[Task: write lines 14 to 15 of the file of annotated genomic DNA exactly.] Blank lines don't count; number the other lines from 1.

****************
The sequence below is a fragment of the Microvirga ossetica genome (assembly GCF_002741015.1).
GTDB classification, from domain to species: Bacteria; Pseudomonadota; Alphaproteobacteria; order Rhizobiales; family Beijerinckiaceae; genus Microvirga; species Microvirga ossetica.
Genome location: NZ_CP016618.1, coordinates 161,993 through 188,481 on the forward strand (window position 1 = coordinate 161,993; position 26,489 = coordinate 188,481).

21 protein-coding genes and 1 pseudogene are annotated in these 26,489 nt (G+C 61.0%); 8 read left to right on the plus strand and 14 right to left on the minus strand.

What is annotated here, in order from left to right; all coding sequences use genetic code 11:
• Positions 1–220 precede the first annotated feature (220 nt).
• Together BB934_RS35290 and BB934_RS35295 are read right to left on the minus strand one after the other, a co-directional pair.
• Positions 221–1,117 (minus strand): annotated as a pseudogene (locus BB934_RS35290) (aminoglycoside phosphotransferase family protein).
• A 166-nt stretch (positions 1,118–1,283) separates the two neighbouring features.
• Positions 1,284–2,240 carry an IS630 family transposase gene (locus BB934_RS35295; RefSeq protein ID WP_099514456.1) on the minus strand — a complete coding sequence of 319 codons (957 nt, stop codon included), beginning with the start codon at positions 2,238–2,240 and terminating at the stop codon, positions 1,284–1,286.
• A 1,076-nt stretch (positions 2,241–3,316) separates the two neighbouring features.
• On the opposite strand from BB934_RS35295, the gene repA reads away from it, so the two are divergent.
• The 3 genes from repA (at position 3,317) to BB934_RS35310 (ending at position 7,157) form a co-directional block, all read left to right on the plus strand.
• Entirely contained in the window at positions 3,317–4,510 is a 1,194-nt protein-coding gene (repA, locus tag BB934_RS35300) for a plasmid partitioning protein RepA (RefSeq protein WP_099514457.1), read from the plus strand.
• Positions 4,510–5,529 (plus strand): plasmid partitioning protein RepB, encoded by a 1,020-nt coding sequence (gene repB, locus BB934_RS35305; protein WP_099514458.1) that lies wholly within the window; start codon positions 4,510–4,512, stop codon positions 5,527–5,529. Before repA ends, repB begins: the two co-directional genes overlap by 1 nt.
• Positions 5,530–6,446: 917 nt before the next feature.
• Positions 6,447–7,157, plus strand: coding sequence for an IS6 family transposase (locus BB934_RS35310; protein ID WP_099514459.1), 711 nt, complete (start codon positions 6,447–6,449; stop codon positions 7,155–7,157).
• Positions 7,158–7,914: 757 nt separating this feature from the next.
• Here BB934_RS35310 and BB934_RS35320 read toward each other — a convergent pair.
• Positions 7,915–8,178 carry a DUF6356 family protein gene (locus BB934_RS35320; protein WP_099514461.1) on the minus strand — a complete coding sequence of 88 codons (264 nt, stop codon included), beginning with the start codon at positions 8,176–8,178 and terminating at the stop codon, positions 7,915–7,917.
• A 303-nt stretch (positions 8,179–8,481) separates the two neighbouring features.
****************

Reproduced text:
• Entirely contained in the window at positions 3,317–4,510 is a 1,194-nt protein-coding gene (repA, locus tag BB934_RS35300) for a plasmid partitioning protein RepA (RefSeq protein WP_099514457.1), read from the plus strand.
• Positions 4,510–5,529 (plus strand): plasmid partitioning protein RepB, encoded by a 1,020-nt coding sequence (gene repB, locus BB934_RS35305; protein WP_099514458.1) that lies wholly within the window; start codon positions 4,510–4,512, stop codon positions 5,527–5,529. Before repA ends, repB begins: the two co-directional genes overlap by 1 nt.